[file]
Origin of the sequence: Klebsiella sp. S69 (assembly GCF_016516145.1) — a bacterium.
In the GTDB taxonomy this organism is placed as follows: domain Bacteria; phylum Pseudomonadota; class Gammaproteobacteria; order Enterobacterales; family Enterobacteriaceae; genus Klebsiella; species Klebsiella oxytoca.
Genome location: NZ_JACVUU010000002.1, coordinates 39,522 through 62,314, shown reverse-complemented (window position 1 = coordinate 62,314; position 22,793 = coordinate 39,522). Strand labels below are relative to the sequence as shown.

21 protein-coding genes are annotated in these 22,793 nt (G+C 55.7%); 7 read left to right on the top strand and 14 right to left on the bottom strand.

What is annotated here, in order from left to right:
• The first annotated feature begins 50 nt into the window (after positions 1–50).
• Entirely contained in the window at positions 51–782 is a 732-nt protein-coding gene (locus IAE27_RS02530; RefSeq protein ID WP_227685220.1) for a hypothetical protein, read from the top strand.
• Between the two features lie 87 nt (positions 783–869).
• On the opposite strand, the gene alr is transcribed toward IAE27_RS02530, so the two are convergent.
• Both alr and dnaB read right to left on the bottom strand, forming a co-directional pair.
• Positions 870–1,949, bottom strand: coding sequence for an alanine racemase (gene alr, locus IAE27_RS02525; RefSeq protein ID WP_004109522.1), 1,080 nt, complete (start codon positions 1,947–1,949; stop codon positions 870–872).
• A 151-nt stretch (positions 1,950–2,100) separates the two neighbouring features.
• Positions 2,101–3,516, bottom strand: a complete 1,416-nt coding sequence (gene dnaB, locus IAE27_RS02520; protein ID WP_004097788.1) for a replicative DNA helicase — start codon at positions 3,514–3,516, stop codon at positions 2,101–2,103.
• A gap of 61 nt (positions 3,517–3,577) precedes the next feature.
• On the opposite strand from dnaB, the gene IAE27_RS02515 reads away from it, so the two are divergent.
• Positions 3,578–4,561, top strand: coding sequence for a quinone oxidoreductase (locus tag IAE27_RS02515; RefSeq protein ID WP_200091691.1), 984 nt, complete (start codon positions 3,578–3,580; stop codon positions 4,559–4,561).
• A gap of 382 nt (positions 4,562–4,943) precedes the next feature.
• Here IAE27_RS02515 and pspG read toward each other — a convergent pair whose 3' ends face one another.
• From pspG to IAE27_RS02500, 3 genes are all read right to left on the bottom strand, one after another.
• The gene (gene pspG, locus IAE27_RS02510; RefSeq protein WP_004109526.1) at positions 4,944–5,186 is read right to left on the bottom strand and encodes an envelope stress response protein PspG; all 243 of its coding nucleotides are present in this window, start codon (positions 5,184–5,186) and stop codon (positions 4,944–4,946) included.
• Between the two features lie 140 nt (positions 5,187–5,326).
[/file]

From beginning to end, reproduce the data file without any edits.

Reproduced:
Origin of the sequence: Klebsiella sp. S69 (assembly GCF_016516145.1) — a bacterium.
In the GTDB taxonomy this organism is placed as follows: domain Bacteria; phylum Pseudomonadota; class Gammaproteobacteria; order Enterobacterales; family Enterobacteriaceae; genus Klebsiella; species Klebsiella oxytoca.
Genome location: NZ_JACVUU010000002.1, coordinates 39,522 through 62,314, shown reverse-complemented (window position 1 = coordinate 62,314; position 22,793 = coordinate 39,522). Strand labels below are relative to the sequence as shown.

21 protein-coding genes are annotated in these 22,793 nt (G+C 55.7%); 7 read left to right on the top strand and 14 right to left on the bottom strand.

What is annotated here, in order from left to right:
• The first annotated feature begins 50 nt into the window (after positions 1–50).
• Entirely contained in the window at positions 51–782 is a 732-nt protein-coding gene (locus IAE27_RS02530; RefSeq protein ID WP_227685220.1) for a hypothetical protein, read from the top strand.
• Between the two features lie 87 nt (positions 783–869).
• On the opposite strand, the gene alr is transcribed toward IAE27_RS02530, so the two are convergent.
• Both alr and dnaB read right to left on the bottom strand, forming a co-directional pair.
• Positions 870–1,949, bottom strand: coding sequence for an alanine racemase (gene alr, locus IAE27_RS02525; RefSeq protein ID WP_004109522.1), 1,080 nt, complete (start codon positions 1,947–1,949; stop codon positions 870–872).
• A 151-nt stretch (positions 1,950–2,100) separates the two neighbouring features.
• Positions 2,101–3,516, bottom strand: a complete 1,416-nt coding sequence (gene dnaB, locus IAE27_RS02520; protein ID WP_004097788.1) for a replicative DNA helicase — start codon at positions 3,514–3,516, stop codon at positions 2,101–2,103.
• A gap of 61 nt (positions 3,517–3,577) precedes the next feature.
• On the opposite strand from dnaB, the gene IAE27_RS02515 reads away from it, so the two are divergent.
• Positions 3,578–4,561, top strand: coding sequence for a quinone oxidoreductase (locus tag IAE27_RS02515; RefSeq protein ID WP_200091691.1), 984 nt, complete (start codon positions 3,578–3,580; stop codon positions 4,559–4,561).
• A gap of 382 nt (positions 4,562–4,943) precedes the next feature.
• Here IAE27_RS02515 and pspG read toward each other — a convergent pair whose 3' ends face one another.
• From pspG to IAE27_RS02500, 3 genes are all read right to left on the bottom strand, one after another.
• The gene (gene pspG, locus IAE27_RS02510; RefSeq protein WP_004109526.1) at positions 4,944–5,186 is read right to left on the bottom strand and encodes an envelope stress response protein PspG; all 243 of its coding nucleotides are present in this window, start codon (positions 5,184–5,186) and stop codon (positions 4,944–4,946) included.
• Between the two features lie 140 nt (positions 5,187–5,326).